Farm Ireland

Sunday 25 February 2018

'Why farmers must stop whingeing about being underpaid'

Matt Baker (left) and Adam Henson (Joe Giddens/PA)
Matt Baker (left) and Adam Henson (Joe Giddens/PA)
Adam Henson. Pic: Matt Steele/McCauley Multimedia.

Rozina Sabur

Adam Henson, a presenter on the BBC programme, said farmers should instead celebrate their lives to encourage younger people to get into the profession. 

Farmers need to stop "whingeing" about being underpaid because they are putting off younger generations from following in their steps, a Countryfile presenter has said.

Adam Henson, a presenter on the BBC programme, said farmers should instead celebrate their lives saying they had an "incredible environment to work in" which should be promoted.

"Farmers are really bad at getting the message across," he said.

"We’ve got better over the years, we’ve become more professional I think…but we’re very good at being the over-worked, under paid whingeing farmer when actually we should be celebrating our lives because when I wake up in the morning I genuinely want to go to work.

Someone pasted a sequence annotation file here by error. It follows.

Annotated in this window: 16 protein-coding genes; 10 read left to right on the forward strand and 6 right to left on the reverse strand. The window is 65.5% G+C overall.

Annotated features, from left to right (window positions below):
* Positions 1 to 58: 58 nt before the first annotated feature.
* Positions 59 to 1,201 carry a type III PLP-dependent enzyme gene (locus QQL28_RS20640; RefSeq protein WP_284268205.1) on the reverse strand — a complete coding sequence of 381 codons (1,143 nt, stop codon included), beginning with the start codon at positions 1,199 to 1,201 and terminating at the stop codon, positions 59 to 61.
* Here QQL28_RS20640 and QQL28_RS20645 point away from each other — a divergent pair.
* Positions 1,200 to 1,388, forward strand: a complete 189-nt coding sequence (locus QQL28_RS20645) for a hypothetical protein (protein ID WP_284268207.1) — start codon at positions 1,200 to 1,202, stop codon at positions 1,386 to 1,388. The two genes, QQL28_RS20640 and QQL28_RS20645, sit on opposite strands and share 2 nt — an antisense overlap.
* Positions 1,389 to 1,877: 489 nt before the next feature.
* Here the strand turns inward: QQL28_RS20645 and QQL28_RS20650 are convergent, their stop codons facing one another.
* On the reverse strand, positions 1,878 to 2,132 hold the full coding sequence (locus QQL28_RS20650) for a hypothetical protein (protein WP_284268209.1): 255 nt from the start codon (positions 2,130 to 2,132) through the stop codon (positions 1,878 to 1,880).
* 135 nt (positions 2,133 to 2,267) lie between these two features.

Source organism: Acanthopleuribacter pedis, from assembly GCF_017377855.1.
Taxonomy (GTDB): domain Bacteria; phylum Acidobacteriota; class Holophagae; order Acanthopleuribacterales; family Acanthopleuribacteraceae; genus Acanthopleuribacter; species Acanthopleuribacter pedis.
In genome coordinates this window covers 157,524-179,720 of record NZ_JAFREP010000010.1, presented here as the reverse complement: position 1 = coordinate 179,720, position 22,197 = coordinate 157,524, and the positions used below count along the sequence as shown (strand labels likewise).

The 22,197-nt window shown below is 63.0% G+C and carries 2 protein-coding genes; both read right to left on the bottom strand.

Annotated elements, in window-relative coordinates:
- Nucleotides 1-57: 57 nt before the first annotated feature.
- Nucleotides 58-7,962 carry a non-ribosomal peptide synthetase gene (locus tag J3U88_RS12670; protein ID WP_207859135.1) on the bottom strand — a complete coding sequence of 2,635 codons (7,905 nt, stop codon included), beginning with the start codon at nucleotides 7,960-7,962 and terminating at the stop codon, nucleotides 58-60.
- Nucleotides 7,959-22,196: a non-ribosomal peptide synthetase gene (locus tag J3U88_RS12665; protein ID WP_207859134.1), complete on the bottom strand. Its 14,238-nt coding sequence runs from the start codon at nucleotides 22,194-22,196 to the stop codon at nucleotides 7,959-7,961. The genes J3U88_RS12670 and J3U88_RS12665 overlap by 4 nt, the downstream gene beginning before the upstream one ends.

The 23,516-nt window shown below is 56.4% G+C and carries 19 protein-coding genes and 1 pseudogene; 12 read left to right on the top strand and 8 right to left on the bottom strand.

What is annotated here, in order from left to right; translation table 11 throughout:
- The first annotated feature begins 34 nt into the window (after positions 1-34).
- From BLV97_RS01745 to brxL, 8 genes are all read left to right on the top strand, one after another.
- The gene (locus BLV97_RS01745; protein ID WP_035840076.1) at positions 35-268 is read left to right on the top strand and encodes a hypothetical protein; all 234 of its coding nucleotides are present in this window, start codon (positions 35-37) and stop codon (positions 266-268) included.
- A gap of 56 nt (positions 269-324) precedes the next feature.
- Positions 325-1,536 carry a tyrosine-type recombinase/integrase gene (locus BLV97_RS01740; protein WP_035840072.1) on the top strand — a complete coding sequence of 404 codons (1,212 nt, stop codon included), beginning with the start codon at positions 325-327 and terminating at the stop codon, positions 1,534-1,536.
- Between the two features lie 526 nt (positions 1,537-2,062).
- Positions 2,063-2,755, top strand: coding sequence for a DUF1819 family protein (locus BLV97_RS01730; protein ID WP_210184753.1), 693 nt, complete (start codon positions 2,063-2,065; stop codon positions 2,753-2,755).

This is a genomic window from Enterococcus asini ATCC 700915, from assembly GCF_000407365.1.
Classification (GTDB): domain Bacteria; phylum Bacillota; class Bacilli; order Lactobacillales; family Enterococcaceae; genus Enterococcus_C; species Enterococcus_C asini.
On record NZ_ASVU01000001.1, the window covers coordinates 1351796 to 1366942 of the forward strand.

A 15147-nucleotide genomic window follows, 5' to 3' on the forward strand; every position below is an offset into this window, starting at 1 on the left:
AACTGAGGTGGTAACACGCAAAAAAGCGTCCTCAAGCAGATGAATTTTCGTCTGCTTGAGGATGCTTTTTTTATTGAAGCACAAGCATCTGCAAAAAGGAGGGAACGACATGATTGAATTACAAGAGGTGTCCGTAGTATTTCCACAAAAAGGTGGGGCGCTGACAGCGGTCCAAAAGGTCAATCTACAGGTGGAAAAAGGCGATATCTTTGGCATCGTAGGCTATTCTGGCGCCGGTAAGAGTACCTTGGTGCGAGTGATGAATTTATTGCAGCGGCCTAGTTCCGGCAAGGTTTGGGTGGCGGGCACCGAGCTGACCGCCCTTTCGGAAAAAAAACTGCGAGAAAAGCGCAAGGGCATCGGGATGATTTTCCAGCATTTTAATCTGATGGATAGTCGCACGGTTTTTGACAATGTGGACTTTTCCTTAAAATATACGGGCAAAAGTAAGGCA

"It’s not all easy but we have an incredible environment to work in and if we celebrate success and are proud of what we do then we will attract the next generation into farming.

"The average age of farmers is now I believe 59, we’ve got to have that next generation who are really sharp into farming".

Speaking at the Hay Festival, Mr Henson added that the range of opportunities available in the industry had broadened in the past few decades.

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"If you took any child and asked them what they were interested in you could drop them into that food supply somewhere, whether it’s nano engineering or marketing or agricultural banking, milking cows, whatever it may be, there’s something for everybody in there," he said.

He added: "As farmers we can not only produce food, we're incentivised to look after the environment and 55 per cent of farmers have got a second job now.

"But with agriculture you need to be business-minded and it is hard work, but you also need to be innovative and quite technological.

"If you’re not all of those things you can surround yourself with people who are and that’s quite key for the sustainability of farming."

Mr Henson himself runs the conservationist Cotswold Farm Park, which was set up by his father Joe in 1971 to protect rare breeds of farm animal. 

He also called on the audience to "pay the right price for food", saying "the only way we can do that is trying to support British farming by buying British farming wherever we can".

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